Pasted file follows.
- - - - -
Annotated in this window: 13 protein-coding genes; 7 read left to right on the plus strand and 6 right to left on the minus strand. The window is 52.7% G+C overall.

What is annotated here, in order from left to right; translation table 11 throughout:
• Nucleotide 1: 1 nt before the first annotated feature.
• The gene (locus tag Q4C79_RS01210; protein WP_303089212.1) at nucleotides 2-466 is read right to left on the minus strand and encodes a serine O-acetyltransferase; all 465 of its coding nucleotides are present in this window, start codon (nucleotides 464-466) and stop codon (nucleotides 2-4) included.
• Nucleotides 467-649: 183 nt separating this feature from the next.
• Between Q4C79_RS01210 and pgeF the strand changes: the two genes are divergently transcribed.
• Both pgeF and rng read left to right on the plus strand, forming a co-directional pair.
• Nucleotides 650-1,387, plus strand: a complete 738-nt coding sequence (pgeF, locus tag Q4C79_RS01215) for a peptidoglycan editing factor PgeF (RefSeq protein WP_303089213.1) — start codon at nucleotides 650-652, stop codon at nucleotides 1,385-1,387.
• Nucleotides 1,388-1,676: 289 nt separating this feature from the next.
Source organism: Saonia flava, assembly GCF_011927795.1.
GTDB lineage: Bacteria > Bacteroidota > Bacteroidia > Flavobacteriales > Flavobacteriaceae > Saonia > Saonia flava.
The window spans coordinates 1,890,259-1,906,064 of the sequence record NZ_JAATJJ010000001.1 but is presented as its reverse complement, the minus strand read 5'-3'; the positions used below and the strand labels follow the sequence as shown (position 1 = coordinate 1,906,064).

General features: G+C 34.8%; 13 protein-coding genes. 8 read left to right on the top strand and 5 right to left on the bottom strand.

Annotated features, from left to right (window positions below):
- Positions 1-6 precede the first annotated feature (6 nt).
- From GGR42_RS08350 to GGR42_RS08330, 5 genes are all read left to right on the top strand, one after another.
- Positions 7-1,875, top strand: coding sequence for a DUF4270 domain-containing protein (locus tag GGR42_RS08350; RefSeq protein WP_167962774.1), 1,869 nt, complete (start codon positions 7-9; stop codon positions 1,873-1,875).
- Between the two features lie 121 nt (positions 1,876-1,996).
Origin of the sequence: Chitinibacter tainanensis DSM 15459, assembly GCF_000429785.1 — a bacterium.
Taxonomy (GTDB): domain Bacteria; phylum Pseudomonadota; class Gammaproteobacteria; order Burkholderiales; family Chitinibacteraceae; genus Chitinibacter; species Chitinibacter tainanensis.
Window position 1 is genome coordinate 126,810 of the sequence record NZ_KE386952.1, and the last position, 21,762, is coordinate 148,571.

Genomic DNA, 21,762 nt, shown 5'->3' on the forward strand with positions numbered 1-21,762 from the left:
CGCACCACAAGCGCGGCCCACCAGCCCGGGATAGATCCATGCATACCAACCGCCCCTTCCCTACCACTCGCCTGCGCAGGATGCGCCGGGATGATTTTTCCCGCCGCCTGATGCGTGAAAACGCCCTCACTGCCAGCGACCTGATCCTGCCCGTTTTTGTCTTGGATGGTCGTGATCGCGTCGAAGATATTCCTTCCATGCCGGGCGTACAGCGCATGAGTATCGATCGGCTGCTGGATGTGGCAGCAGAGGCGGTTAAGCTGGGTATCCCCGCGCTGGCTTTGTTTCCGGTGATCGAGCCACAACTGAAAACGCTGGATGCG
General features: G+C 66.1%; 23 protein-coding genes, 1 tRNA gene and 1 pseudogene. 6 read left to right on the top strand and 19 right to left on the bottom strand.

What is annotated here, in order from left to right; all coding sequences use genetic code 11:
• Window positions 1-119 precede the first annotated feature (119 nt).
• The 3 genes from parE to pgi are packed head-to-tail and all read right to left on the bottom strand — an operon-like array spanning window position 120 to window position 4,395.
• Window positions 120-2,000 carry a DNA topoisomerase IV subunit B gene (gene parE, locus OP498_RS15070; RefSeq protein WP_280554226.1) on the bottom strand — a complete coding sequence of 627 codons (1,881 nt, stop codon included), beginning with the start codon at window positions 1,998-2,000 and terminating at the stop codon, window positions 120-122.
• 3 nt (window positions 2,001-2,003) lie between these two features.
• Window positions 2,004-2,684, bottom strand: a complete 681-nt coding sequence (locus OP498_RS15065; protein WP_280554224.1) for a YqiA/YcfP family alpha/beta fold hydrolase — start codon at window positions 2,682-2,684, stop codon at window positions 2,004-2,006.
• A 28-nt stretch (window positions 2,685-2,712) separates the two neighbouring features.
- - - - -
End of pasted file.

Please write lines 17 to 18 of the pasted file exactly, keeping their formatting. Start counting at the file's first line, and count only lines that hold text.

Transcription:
- Positions 7-1,875, top strand: coding sequence for a DUF4270 domain-containing protein (locus tag GGR42_RS08350; RefSeq protein WP_167962774.1), 1,869 nt, complete (start codon positions 7-9; stop codon positions 1,873-1,875).
- Between the two features lie 121 nt (positions 1,876-1,996).